Page last updated at 23:47 GMT, Monday, 17 May 2010 00:47 UK

Face of Stirling Castle warrior reconstructed

Reconstructed image of knight's face
The skeleton of the knight was discovered during refurbishment work

A reconstruction has revealed the face of a medieval knight whose skeleton was discovered at Stirling Castle.

Experts are now attempting to discover the identity of the warrior, who is likely to have been killed in the 13th or 14th Century.

The skeleton is one of 10 excavated from the site of a lost royal chapel at the castle. The skeleton of a woman was found near the knight.

Forensic anthropologist Professor Sue Black is leading the investigation.

It is believed the knight could have been killed during Scotland's Wars of Independence with England.

Techniques have advanced a long way and we can now tell much more about where people came from, their lifestyles and causes of death
Dr Jo Buckberry
University of Bradford

The castle changed hands several times and scientific tests have been used to work out whether the knight might have been a Scot, an Englishman or even French.

Efforts by Prof Black, of Dundee University, to find out more about the warrior's life and death will be featured in BBC Two's History Cold Case series on Thursday.

Richard Strachan, senior archaeologist with Historic Scotland, said the facial reconstruction gives a "powerful impression" of what the knight may have looked like.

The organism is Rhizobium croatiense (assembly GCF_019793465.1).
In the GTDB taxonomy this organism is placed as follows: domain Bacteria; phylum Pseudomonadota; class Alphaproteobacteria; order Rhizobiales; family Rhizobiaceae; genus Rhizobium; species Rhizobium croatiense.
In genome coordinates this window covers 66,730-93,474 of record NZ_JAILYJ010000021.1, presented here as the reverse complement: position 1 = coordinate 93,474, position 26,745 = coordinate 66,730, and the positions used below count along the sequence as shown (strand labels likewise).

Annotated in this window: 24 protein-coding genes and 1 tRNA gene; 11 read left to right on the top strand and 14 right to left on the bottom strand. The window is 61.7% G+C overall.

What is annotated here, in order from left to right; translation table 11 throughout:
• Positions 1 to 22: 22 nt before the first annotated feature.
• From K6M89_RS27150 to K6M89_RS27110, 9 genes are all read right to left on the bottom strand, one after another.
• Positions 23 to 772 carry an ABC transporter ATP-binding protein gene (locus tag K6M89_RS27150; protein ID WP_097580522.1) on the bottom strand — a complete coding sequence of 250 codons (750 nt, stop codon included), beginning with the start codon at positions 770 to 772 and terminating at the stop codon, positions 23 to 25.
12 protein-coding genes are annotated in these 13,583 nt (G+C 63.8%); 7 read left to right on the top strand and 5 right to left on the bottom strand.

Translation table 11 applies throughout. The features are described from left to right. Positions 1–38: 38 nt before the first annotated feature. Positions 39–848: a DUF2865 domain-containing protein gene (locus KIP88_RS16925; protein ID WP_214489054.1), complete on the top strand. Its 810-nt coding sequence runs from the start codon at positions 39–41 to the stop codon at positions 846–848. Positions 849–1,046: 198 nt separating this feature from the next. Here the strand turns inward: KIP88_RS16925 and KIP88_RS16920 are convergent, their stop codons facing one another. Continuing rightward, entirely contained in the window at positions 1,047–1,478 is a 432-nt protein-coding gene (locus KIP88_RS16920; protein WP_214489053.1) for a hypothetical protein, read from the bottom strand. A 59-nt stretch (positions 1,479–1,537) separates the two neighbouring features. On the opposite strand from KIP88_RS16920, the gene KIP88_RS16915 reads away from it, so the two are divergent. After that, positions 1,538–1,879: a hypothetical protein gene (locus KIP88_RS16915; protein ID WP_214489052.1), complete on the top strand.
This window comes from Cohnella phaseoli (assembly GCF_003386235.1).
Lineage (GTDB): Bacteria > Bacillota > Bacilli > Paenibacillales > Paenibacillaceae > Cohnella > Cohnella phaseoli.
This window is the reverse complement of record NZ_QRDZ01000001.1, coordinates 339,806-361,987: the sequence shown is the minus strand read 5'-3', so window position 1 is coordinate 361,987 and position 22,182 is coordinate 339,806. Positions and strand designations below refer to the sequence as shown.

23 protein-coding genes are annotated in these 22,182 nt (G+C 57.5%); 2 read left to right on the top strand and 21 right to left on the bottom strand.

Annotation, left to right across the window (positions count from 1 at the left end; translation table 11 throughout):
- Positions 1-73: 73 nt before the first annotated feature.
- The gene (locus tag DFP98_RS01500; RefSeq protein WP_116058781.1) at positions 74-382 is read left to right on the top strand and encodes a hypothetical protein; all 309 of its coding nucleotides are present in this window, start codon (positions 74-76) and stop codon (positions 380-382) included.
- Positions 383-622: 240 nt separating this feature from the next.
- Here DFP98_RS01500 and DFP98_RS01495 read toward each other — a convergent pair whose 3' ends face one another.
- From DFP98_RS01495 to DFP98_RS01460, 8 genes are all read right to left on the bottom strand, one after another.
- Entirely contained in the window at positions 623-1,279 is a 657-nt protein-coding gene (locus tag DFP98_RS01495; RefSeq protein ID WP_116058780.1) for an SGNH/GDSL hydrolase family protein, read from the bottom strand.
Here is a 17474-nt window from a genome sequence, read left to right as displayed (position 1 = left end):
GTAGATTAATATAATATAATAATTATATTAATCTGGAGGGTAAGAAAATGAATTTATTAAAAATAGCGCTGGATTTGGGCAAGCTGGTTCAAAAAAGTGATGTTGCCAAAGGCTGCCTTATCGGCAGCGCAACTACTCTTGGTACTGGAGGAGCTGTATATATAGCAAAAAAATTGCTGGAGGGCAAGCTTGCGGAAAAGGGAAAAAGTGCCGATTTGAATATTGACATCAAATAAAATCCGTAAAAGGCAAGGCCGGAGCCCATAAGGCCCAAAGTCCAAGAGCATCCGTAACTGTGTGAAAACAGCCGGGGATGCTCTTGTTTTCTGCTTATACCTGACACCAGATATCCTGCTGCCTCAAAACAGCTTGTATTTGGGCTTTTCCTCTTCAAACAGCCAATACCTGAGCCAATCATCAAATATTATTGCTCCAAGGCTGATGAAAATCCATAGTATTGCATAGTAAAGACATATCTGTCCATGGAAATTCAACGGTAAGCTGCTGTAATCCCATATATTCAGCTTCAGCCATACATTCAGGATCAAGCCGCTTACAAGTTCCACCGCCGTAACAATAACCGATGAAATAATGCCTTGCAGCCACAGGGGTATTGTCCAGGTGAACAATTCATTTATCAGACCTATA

"He was a very strong and fit nobleman, with the physique of a professional rugby player, who would have been trained since boyhood to handle heavy swords and other weapons and who would have spent a great deal of time on horseback," he said.

'Unusual' group

Historic Scotland, which cares for the castle, has announced it is commissioning further research to find out more about the 10 skeletons, which include two infants.

They date from the 13th to 15th Centuries and were found during preparatory work for a £12m refurbishment of the castle's Renaissance royal palace.

Biological anthropologist Dr Jo Buckberry, of the University of Bradford, is part of the team which will carry out the research.

She said: "Techniques have advanced a long way since the skeletons were discovered in 1997 and we can now tell much more about where people came from, their lifestyles and causes of death.

"This group is highly unusual, because of where and when the people were buried, suggesting that they might have been socially important and have died during extreme events such as sieges."

The facial reconstruction and other research results, will feature in a permanent exhibition due to open at Stirling Castle next spring.

History Cold Case - Stirling Man is being shown on BBC2 Scotland at 2100 BST on Thursday.

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